As the summer heat settles in and the sun stays up longer in the sky, there’s a very social feeling in the air – people want to head outside more, see friends and family more, move between venues and groups more, and stay out late more. But not everyone has the same worries and concerns when they do.

According to chilling results from the NSW government’s Safer Cities Survey Report, published in 2023, nearly half (42 per cent) of women feel unsafe most or all of the time in public spaces after dark, compared to 17 per cent of men. And nine out of 10 women said they consider whether they feel safe when travelling and identified ways they change their behaviour – choosing a different route, taking the long way home or staying home altogether – while men were more likely to prioritise convenience over safety.

“These findings are really interesting to me,” says Dr Hannah Tonkin, NSW Women’s Safety Commissioner. “We know that feeling safe or unsafe really impacts our behaviour, and the Safer Cities Survey showed that this is particularly true for women and gender diverse people. We would really like to understand what’s happening.”

The team wants to know why women and gender-diverse people feel safe or unsafe out in public – and you can make sure your voice is heard, thanks to a new crowdsourced map where women and gender diverse people can submit their experiences of feeling safe or unsafe.

As part of its $30 million Safer Cities program , the NSW Government has partnered with Monash University’s XYX Lab to bring the YourGround research project to NSW. The multi-award-winning urban design project first ran in Victoria during the pandemic, and is designed to fill a gap in the evidence base – to tell the government why women are feeling safe or unsafe.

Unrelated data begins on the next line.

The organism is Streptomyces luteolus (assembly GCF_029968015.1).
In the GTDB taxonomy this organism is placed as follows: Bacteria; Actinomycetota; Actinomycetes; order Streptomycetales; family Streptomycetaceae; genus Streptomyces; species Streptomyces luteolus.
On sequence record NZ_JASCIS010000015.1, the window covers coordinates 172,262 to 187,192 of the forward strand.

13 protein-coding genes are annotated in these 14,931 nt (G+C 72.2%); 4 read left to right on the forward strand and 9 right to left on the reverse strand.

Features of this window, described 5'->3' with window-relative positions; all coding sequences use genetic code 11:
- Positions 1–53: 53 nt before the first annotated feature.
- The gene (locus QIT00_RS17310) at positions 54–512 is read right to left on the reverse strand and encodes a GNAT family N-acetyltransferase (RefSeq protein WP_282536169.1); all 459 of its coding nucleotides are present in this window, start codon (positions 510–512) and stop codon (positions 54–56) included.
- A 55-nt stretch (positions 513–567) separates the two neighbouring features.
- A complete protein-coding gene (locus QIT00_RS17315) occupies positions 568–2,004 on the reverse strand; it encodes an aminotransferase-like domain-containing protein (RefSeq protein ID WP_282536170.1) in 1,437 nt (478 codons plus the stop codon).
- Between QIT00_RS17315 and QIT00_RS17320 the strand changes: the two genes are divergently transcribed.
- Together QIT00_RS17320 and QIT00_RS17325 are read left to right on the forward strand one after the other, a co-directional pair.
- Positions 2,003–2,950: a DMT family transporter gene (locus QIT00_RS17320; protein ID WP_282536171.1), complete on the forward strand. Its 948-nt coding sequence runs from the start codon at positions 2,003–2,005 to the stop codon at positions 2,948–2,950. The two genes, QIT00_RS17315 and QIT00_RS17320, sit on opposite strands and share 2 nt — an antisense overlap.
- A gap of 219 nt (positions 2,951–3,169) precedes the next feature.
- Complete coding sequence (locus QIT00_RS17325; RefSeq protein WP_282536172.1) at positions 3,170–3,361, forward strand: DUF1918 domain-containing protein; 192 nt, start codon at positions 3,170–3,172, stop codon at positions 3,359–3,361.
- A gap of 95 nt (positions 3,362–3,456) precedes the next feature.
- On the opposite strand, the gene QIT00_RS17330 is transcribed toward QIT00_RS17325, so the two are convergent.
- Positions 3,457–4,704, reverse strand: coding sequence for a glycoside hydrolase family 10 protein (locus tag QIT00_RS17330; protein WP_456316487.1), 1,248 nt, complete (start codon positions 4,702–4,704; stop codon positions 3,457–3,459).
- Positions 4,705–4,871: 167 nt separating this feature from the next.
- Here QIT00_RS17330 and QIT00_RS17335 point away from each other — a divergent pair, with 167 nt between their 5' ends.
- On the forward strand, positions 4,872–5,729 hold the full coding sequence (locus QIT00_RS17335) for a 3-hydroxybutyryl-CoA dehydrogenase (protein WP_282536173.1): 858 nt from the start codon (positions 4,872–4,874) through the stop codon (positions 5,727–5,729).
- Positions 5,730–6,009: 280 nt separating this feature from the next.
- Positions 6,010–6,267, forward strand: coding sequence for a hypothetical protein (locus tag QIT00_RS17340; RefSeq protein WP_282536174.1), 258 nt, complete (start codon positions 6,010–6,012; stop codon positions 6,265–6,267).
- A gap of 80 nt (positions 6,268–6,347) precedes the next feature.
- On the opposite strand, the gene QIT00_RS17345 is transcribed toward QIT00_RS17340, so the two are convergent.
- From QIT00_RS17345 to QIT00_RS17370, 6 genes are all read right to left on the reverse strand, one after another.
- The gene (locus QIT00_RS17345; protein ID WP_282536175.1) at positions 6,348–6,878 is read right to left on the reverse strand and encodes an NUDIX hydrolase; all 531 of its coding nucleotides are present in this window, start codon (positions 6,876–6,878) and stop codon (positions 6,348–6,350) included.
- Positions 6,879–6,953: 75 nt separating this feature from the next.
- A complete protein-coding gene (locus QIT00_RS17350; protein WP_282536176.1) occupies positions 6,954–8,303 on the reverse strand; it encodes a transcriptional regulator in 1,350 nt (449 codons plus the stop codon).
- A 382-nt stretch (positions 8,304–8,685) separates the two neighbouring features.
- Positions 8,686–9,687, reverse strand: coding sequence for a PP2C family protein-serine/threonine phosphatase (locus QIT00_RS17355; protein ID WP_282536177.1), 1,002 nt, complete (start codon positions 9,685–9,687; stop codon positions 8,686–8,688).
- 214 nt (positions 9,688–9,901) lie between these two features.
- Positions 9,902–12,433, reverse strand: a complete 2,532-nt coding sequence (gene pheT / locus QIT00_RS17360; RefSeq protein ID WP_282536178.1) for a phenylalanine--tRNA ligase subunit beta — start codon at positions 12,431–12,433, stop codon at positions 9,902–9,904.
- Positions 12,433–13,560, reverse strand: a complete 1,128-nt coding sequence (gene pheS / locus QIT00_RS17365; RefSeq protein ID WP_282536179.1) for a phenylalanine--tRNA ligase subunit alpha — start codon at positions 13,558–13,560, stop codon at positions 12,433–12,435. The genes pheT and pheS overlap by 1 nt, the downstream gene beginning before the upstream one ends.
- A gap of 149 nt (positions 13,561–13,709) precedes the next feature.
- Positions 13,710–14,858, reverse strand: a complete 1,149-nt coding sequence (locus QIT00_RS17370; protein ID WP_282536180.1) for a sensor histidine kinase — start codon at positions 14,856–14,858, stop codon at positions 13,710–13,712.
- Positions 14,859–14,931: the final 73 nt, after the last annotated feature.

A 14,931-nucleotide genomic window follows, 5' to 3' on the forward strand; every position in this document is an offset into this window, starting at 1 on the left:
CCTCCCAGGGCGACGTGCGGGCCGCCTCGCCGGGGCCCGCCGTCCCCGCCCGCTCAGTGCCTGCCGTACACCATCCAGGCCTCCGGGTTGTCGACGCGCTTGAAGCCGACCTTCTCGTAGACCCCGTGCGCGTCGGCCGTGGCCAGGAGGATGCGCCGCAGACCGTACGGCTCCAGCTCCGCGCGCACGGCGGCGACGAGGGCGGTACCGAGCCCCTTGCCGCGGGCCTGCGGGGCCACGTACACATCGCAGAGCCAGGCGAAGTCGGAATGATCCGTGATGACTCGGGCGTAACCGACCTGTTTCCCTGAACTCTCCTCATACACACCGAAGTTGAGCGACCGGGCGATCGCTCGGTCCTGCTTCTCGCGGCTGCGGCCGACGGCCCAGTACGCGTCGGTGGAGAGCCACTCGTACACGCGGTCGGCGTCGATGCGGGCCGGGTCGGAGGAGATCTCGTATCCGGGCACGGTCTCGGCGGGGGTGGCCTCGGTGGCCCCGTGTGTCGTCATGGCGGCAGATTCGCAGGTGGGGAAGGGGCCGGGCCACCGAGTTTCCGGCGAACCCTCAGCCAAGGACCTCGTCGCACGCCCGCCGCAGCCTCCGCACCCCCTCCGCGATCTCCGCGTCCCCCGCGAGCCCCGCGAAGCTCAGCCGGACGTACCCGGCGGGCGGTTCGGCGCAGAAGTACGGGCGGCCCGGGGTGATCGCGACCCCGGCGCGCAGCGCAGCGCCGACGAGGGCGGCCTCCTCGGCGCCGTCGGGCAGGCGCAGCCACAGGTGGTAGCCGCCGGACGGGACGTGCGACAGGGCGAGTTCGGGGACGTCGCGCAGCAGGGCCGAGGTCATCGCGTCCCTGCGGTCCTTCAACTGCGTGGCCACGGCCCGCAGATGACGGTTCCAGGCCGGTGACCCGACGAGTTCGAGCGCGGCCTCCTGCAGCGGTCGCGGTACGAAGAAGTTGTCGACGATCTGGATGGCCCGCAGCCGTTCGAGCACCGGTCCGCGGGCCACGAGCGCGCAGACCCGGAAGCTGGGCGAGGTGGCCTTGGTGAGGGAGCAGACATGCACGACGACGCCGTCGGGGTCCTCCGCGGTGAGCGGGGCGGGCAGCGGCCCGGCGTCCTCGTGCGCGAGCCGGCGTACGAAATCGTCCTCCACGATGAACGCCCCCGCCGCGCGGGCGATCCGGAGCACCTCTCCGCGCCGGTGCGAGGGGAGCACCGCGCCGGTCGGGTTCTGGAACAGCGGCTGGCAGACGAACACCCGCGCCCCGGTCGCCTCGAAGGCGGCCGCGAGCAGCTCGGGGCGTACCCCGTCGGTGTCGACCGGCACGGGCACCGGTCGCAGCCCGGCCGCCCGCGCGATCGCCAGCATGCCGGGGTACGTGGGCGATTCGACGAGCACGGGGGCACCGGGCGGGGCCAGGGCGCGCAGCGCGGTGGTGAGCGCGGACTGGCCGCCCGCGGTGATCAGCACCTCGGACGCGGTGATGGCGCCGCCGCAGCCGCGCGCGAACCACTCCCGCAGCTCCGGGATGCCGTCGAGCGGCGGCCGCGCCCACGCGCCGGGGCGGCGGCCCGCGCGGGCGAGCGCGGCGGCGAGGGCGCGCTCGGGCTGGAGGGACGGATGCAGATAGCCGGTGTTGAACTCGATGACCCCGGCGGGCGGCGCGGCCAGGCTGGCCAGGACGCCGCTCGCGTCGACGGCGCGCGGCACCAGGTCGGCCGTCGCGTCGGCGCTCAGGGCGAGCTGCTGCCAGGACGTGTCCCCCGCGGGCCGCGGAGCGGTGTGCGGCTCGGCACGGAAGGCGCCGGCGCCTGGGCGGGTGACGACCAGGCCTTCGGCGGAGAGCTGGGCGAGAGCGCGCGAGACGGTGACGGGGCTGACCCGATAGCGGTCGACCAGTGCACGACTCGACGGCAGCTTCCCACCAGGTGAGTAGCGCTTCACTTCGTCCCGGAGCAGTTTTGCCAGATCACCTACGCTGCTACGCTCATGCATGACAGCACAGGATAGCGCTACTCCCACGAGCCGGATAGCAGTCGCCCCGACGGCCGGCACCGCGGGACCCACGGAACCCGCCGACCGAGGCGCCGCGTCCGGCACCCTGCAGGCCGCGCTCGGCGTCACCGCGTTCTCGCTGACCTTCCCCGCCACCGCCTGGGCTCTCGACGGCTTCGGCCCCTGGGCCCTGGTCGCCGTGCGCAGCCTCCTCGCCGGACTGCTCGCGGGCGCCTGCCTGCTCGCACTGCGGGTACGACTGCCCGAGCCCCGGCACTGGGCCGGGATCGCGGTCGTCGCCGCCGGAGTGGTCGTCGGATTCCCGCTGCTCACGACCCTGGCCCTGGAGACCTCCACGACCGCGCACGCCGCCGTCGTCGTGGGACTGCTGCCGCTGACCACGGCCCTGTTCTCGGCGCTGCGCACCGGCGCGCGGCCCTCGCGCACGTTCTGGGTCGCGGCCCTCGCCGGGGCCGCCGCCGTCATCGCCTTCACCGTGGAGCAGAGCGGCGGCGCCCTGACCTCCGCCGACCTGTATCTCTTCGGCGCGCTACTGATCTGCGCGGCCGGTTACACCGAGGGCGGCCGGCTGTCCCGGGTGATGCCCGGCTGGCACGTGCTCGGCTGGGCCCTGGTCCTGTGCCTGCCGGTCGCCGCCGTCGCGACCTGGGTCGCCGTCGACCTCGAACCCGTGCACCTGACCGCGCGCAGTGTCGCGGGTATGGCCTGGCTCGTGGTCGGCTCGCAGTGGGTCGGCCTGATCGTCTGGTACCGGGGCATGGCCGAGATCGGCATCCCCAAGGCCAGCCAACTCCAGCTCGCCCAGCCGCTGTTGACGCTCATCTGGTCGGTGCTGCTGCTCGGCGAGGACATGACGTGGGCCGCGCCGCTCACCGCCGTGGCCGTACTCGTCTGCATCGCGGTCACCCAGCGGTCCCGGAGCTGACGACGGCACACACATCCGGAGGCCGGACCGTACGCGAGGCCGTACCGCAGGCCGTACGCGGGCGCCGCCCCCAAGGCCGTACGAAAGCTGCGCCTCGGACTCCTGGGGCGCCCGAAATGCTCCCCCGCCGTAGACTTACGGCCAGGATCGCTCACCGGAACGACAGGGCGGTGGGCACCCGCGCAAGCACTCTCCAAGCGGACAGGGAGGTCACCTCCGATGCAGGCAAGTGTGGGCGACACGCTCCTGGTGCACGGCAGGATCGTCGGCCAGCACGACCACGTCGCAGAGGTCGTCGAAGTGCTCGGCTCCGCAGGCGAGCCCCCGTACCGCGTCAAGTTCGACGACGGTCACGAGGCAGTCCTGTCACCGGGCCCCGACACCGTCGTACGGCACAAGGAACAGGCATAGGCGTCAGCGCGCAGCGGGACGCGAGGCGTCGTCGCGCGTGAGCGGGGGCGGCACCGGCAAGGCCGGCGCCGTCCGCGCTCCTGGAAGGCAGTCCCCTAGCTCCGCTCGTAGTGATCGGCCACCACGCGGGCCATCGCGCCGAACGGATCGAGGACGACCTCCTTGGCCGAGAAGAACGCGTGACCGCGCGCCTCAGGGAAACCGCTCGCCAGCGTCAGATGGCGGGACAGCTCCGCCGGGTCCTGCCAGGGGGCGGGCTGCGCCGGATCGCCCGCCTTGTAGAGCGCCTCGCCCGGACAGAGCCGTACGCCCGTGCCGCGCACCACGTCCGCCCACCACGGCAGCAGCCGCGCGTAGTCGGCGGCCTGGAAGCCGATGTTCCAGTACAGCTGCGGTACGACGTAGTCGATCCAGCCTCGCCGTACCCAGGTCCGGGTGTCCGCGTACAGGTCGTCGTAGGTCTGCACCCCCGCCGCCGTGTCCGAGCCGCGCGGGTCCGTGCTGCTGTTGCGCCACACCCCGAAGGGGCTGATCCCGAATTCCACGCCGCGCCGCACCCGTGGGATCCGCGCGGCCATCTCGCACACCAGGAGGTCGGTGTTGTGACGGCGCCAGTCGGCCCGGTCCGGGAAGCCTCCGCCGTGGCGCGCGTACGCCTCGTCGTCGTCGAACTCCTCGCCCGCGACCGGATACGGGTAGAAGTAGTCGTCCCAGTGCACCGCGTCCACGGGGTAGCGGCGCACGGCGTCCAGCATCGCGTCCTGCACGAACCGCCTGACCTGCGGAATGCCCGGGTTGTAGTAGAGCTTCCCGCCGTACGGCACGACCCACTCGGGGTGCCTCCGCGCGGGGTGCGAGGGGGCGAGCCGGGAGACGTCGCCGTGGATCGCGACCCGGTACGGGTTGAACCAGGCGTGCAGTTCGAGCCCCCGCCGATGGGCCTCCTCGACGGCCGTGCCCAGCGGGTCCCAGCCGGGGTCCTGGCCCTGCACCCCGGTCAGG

“There’s very little information out there about the very particular ways women negotiate public space,” says Dr. Nicole Kalms, director of XYX Lab and project lead of YourGround NSW. “[That’s because] when women have a bad experience, they don’t go to the police. If they did, they would be at the police station all the time.” Instead, she says, women manage things like sexual harassment and their ability to safely move through public spaces in their own way.

When faced with issues around accessibility, lighting, maintenance or mobile phone service, for example, women will often take another route instead of reporting it. This is a problem, because when it comes to designing safer public spaces, architects, politicians and local communities usually look at crime statistics, the census or other localised safety information – places where the female experience won’t appear if things are left unreported.

“There’s a massive data gap,” Kalms says.

YourGround aims to fill that gap in NSW by gathering stories directly from women and gender diverse people. The YourGround website lets visitors pin a spot on the map and write a short summary of their experience in public spaces across NSW. Locations can be tagged with prompts like “feels isolated,” “mobile phone coverage is poor” and “it’s hard to find my way around.” Then, the team turns that information into data sets.

“Data is what funding bodies and politicians care about. It’s an evidence base. If you’ve got proof that there’s an issue that needs to be funded or managed, you can ask for money,” Kalms says.

In the Victorian research project, some of the insights were surprising. “Less than 1 per cent of women mentioned that CCTV made them feel safe,” says Kalms. “And one of the craziest things was how many women bought dogs so they can feel safer when they’re exercising.”

According to Kalms, people generally feel safe when an area has good lighting (not too dark or bright), as well as the “activation” of spaces: other people being in the area and using it, especially other women. “People walking their dogs, well-maintained footpaths, and accessibility are all important.”

When submissions close in February, the XYX Lab team will turn the findings into a report, which will be publicly available and shared with government agencies – and hopefully used to help improve perceptions of safety in the state’s public spaces.

So if you find yourself changing your route, make a note, and pin a spot on the website’s map – hopefully you might return to see the problem solved.

This article was produced by Broadsheet in partnership with XYX Lab. The Your Ground NSW project is open for submissions from now until February 2024 – pin a spot. YourGround NSW is part of the $30 million Safer Cities program, a partnership between the NSW Government, Monash University's XYX Lab and digital consultancy CrowdSpot.